Sunday, February 27, 2011
Diverse Identities Before and After Retirement
The following material is based on an excellent research article listed at the bottom of this blog entry.[i] The article focuses specifically on identites during one’s work life and during retirement. In an earlier blog entry (Who am I Now?) I stated my perception of retirement in the following way. “When I retire next year, a major part of my ego will be challenged. How well I will adjust to retirement depends on my willingness to accept major changes in my life circumstances. Retirement needn’t be seen as a bad thing. It can provide a major shock that awakens us to the surrounding reality or we can plan carefully and experience a less tense transition. In either case it’s a major change in our lives.”
Teuscher’s article gives me an expanded way to think about retirement. Acknowledging multiple selves helps us buffer against stress created during this major change. She also indicates “The importance of retirement status of self definition is predicted best by a positive attitude toward aging.” This is very congruent with the research I have been investigating regarding negative and positive ageism. But her paper goes much further than that. It suggests “…high identity diversity is correlated with a high satisfaction across different life domains.” This includes retirement. Some of the domains of self-identity she investigates are our:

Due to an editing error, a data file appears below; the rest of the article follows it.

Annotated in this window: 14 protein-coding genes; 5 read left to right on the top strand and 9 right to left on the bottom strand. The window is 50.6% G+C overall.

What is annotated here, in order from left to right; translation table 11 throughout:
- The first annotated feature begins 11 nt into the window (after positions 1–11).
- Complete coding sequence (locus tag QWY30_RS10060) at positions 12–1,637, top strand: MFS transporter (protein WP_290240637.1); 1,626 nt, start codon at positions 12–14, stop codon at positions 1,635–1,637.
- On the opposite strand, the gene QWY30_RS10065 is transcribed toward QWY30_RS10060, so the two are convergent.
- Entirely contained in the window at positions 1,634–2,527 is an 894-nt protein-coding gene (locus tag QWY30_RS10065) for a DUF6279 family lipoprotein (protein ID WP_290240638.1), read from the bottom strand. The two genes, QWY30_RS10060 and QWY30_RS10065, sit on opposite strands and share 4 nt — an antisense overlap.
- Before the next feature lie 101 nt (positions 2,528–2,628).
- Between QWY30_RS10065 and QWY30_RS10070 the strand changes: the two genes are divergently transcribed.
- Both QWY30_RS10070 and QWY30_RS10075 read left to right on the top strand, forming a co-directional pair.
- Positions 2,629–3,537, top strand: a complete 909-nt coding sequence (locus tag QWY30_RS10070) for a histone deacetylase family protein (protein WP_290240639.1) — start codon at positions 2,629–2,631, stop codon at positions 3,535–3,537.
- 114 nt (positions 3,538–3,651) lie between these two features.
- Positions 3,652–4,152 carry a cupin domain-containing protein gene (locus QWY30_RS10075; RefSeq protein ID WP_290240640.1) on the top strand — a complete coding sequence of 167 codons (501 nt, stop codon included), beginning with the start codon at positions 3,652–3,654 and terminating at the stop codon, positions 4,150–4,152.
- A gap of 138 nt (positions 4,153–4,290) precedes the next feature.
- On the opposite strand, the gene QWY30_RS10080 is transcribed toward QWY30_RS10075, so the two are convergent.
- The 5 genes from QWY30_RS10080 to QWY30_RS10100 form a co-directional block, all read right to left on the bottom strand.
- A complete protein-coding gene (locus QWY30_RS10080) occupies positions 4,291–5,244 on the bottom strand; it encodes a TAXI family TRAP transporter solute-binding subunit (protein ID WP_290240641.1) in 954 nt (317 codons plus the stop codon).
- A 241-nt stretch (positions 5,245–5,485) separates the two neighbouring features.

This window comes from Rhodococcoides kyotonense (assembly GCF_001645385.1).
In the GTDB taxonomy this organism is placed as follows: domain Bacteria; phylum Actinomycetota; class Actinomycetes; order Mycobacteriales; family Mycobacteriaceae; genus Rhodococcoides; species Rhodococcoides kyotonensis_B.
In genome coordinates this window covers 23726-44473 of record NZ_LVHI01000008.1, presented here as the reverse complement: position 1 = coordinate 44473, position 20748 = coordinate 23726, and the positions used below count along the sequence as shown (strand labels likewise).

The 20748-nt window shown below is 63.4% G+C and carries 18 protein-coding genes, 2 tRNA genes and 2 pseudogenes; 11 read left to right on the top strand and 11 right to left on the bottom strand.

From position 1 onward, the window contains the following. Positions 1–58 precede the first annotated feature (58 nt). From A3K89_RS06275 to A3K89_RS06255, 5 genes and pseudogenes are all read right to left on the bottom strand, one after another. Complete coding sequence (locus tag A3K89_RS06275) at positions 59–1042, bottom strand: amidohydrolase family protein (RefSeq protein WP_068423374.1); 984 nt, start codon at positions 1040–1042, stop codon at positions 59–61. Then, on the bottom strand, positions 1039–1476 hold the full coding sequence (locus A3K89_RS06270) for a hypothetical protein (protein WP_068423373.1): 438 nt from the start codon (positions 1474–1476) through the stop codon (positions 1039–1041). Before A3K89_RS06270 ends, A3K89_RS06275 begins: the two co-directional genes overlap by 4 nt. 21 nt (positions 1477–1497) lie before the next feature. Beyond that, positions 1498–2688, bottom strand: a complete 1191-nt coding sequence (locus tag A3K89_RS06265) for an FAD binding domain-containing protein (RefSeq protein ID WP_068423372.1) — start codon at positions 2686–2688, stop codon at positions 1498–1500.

ü Family roles (parent, caregiver, grandparent etc)
ü Occupation or former occupation
ü Volunteer work
ü Physical appearance
ü Organizations we belong to
ü Circle of friends
ü Values and beliefs
ü And for retirees: the fact that we are retired
So, in summary, identity diversity appears to be a good predictor of retirement satisfaction. This is specifically true for retired professional people who have positive attitudes toward aging coupled with the long lengths of time spent in their profession. People with these factors coupled and high levels of self-efficacy (I can do this!) beliefs are more likely to report higher life satisfaction.
In conclusion Teuscher tells us that among the people she investigated the professionals who had retired and not lost their professional identities and who have a variety of domains, some of which are listed above, have excellent buffers against stressful conditions during their retirement years.